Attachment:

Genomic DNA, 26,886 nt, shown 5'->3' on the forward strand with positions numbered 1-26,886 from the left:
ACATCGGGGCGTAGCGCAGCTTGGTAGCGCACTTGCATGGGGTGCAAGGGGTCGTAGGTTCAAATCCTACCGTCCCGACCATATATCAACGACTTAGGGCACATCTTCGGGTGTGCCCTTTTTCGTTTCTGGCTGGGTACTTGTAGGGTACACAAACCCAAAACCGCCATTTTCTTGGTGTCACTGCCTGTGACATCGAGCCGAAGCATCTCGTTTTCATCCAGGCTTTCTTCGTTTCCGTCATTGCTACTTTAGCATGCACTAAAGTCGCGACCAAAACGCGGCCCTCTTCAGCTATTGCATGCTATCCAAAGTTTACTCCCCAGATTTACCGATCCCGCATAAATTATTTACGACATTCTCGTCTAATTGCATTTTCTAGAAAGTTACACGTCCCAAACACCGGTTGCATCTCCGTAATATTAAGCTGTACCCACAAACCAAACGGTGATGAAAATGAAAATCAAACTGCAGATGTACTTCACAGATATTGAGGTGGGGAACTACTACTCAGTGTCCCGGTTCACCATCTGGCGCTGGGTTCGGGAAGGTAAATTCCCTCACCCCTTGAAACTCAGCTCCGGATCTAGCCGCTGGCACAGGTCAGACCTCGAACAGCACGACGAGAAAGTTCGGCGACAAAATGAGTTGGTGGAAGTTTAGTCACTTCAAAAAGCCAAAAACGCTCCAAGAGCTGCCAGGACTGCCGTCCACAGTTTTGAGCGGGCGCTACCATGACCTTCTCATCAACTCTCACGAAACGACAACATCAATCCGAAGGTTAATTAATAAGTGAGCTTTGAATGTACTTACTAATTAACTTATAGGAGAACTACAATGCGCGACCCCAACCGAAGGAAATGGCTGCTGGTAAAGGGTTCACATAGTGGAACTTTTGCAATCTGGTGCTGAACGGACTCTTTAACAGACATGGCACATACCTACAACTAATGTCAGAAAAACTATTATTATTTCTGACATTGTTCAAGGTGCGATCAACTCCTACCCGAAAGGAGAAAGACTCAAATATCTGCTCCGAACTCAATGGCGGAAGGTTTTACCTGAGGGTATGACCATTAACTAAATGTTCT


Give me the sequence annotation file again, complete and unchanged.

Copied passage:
Genomic DNA, 26,886 nt, shown 5'->3' on the forward strand with positions numbered 1-26,886 from the left:
ACATCGGGGCGTAGCGCAGCTTGGTAGCGCACTTGCATGGGGTGCAAGGGGTCGTAGGTTCAAATCCTACCGTCCCGACCATATATCAACGACTTAGGGCACATCTTCGGGTGTGCCCTTTTTCGTTTCTGGCTGGGTACTTGTAGGGTACACAAACCCAAAACCGCCATTTTCTTGGTGTCACTGCCTGTGACATCGAGCCGAAGCATCTCGTTTTCATCCAGGCTTTCTTCGTTTCCGTCATTGCTACTTTAGCATGCACTAAAGTCGCGACCAAAACGCGGCCCTCTTCAGCTATTGCATGCTATCCAAAGTTTACTCCCCAGATTTACCGATCCCGCATAAATTATTTACGACATTCTCGTCTAATTGCATTTTCTAGAAAGTTACACGTCCCAAACACCGGTTGCATCTCCGTAATATTAAGCTGTACCCACAAACCAAACGGTGATGAAAATGAAAATCAAACTGCAGATGTACTTCACAGATATTGAGGTGGGGAACTACTACTCAGTGTCCCGGTTCACCATCTGGCGCTGGGTTCGGGAAGGTAAATTCCCTCACCCCTTGAAACTCAGCTCCGGATCTAGCCGCTGGCACAGGTCAGACCTCGAACAGCACGACGAGAAAGTTCGGCGACAAAATGAGTTGGTGGAAGTTTAGTCACTTCAAAAAGCCAAAAACGCTCCAAGAGCTGCCAGGACTGCCGTCCACAGTTTTGAGCGGGCGCTACCATGACCTTCTCATCAACTCTCACGAAACGACAACATCAATCCGAAGGTTAATTAATAAGTGAGCTTTGAATGTACTTACTAATTAACTTATAGGAGAACTACAATGCGCGACCCCAACCGAAGGAAATGGCTGCTGGTAAAGGGTTCACATAGTGGAACTTTTGCAATCTGGTGCTGAACGGACTCTTTAACAGACATGGCACATACCTACAACTAATGTCAGAAAAACTATTATTATTTCTGACATTGTTCAAGGTGCGATCAACTCCTACCCGAAAGGAGAAAGACTCAAATATCTGCTCCGAACTCAATGGCGGAAGGTTTTACCTGAGGGTATGACCATTAACTAAATGTTCT